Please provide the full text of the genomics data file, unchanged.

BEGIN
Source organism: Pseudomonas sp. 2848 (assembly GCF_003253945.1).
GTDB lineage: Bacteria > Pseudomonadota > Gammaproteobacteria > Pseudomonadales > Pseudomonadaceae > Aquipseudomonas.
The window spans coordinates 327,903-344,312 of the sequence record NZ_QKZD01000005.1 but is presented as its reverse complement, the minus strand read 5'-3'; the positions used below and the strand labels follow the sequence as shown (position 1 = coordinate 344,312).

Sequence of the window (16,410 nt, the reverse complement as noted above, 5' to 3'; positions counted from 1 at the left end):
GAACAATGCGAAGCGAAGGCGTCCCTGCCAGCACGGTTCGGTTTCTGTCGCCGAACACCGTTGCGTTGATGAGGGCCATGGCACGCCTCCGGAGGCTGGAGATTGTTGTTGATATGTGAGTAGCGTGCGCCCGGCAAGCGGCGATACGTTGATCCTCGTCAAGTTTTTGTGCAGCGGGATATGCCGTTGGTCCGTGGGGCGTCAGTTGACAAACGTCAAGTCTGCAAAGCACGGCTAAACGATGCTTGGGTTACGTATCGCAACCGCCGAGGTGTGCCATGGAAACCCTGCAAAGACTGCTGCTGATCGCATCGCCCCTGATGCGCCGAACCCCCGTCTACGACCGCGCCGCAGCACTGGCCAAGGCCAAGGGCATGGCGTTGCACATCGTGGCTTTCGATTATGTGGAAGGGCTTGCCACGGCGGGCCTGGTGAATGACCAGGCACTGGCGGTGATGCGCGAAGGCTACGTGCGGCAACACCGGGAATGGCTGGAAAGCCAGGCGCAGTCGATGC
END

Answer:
Source organism: Pseudomonas sp. 2848 (assembly GCF_003253945.1).
GTDB lineage: Bacteria > Pseudomonadota > Gammaproteobacteria > Pseudomonadales > Pseudomonadaceae > Aquipseudomonas.
The window spans coordinates 327,903-344,312 of the sequence record NZ_QKZD01000005.1 but is presented as its reverse complement, the minus strand read 5'-3'; the positions used below and the strand labels follow the sequence as shown (position 1 = coordinate 344,312).

Sequence of the window (16,410 nt, the reverse complement as noted above, 5' to 3'; positions counted from 1 at the left end):
GAACAATGCGAAGCGAAGGCGTCCCTGCCAGCACGGTTCGGTTTCTGTCGCCGAACACCGTTGCGTTGATGAGGGCCATGGCACGCCTCCGGAGGCTGGAGATTGTTGTTGATATGTGAGTAGCGTGCGCCCGGCAAGCGGCGATACGTTGATCCTCGTCAAGTTTTTGTGCAGCGGGATATGCCGTTGGTCCGTGGGGCGTCAGTTGACAAACGTCAAGTCTGCAAAGCACGGCTAAACGATGCTTGGGTTACGTATCGCAACCGCCGAGGTGTGCCATGGAAACCCTGCAAAGACTGCTGCTGATCGCATCGCCCCTGATGCGCCGAACCCCCGTCTACGACCGCGCCGCAGCACTGGCCAAGGCCAAGGGCATGGCGTTGCACATCGTGGCTTTCGATTATGTGGAAGGGCTTGCCACGGCGGGCCTGGTGAATGACCAGGCACTGGCGGTGATGCGCGAAGGCTACGTGCGGCAACACCGGGAATGGCTGGAAAGCCAGGCGCAGTCGATGC